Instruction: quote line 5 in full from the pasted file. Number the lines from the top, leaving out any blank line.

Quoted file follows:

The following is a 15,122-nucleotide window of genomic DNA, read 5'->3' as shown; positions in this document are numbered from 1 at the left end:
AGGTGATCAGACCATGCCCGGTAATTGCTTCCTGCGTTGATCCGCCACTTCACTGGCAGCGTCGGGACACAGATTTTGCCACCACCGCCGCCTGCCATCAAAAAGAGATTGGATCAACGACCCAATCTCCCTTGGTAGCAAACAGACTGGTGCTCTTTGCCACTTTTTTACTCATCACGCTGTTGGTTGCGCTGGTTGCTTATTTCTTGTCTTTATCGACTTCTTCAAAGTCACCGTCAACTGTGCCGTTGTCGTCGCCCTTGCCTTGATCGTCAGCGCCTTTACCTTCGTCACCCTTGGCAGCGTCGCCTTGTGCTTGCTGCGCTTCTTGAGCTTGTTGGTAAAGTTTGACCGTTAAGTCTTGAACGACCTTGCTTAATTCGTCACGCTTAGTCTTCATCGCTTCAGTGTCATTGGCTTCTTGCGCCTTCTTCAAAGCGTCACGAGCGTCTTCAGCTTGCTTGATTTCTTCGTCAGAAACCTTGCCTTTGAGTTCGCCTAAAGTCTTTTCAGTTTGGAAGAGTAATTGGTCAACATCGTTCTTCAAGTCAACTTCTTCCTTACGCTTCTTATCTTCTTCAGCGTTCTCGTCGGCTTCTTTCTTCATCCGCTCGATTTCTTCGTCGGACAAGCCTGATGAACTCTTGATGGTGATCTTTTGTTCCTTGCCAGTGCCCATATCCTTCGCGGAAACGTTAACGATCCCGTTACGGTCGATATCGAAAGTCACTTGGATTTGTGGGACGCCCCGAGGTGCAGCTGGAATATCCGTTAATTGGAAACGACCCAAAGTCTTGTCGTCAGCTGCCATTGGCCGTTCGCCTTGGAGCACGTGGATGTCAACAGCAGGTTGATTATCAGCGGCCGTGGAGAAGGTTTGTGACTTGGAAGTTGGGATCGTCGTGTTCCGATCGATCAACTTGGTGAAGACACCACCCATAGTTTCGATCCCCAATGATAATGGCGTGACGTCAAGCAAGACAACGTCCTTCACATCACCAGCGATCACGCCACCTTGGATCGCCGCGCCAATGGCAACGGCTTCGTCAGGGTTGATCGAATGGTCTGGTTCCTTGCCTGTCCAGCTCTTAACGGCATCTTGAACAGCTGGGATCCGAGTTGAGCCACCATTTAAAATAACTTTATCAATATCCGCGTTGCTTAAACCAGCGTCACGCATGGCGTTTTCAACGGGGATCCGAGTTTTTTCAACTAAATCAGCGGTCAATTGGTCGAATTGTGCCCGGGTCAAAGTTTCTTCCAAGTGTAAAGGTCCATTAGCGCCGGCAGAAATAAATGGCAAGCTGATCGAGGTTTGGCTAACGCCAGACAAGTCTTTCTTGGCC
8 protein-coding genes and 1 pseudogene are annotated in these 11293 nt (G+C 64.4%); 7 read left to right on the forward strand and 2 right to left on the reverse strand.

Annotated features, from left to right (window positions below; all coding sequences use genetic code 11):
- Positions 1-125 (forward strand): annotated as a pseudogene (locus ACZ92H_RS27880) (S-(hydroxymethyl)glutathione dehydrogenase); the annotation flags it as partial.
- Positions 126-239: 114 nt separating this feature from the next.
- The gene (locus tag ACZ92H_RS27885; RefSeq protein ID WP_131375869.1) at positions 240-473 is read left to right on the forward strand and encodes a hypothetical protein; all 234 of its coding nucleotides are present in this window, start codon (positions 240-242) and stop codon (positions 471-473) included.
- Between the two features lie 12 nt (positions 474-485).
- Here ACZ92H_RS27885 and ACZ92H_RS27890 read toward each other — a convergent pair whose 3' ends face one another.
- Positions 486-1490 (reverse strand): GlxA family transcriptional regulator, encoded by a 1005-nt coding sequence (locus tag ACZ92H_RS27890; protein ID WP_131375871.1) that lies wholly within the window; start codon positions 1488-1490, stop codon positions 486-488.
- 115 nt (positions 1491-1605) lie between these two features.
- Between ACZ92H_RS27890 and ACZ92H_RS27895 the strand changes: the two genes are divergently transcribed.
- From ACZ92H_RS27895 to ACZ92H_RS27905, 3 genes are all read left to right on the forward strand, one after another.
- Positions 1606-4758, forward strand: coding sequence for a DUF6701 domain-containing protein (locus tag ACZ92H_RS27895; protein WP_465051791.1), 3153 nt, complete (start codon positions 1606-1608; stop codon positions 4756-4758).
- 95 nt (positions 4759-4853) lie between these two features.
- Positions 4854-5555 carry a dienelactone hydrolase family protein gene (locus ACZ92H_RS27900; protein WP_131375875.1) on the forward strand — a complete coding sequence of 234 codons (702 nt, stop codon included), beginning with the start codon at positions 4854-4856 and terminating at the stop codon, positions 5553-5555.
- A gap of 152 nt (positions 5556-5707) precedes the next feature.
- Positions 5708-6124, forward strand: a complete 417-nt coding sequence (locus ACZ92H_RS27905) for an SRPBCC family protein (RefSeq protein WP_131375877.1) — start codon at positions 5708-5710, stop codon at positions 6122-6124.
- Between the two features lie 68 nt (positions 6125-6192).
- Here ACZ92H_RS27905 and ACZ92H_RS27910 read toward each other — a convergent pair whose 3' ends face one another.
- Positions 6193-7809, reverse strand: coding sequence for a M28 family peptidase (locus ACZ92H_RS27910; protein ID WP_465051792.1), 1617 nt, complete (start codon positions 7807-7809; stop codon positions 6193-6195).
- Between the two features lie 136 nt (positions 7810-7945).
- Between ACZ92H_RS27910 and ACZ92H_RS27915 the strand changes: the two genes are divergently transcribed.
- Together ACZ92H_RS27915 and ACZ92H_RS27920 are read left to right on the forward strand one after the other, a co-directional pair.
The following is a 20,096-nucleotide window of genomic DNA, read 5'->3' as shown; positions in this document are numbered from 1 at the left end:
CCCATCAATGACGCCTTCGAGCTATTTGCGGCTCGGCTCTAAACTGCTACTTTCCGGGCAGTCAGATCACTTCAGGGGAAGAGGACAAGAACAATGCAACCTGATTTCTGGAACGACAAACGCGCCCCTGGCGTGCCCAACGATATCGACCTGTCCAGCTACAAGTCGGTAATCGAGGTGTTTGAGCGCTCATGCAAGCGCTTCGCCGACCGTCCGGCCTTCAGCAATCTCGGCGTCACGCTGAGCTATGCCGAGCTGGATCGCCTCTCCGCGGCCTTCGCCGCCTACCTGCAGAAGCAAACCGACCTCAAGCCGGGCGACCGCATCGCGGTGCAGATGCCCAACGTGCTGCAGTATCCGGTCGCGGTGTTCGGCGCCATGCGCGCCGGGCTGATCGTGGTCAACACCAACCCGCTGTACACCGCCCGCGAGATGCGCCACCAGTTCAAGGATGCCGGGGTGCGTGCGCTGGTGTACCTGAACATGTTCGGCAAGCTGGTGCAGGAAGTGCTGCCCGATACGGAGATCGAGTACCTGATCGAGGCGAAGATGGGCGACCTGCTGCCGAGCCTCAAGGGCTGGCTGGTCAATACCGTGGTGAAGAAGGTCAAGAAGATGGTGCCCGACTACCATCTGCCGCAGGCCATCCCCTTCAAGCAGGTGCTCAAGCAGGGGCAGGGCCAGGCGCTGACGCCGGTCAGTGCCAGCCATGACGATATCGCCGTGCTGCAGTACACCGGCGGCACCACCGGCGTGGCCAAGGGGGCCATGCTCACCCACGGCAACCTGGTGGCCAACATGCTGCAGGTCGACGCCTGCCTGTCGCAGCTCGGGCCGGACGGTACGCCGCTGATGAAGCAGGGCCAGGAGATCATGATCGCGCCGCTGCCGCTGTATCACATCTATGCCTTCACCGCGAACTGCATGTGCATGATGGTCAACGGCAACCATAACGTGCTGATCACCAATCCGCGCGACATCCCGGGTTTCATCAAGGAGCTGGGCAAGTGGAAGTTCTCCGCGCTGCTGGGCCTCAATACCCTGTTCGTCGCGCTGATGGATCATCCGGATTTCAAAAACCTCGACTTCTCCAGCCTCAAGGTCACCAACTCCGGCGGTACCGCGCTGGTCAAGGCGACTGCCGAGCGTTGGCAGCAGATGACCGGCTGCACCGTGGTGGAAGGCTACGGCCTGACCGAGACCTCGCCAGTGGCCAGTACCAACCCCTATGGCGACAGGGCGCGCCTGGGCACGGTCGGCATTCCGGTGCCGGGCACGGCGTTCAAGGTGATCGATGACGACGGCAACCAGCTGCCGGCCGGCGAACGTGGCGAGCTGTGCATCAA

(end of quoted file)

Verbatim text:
- Positions 1-125 (forward strand): annotated as a pseudogene (locus ACZ92H_RS27880) (S-(hydroxymethyl)glutathione dehydrogenase); the annotation flags it as partial.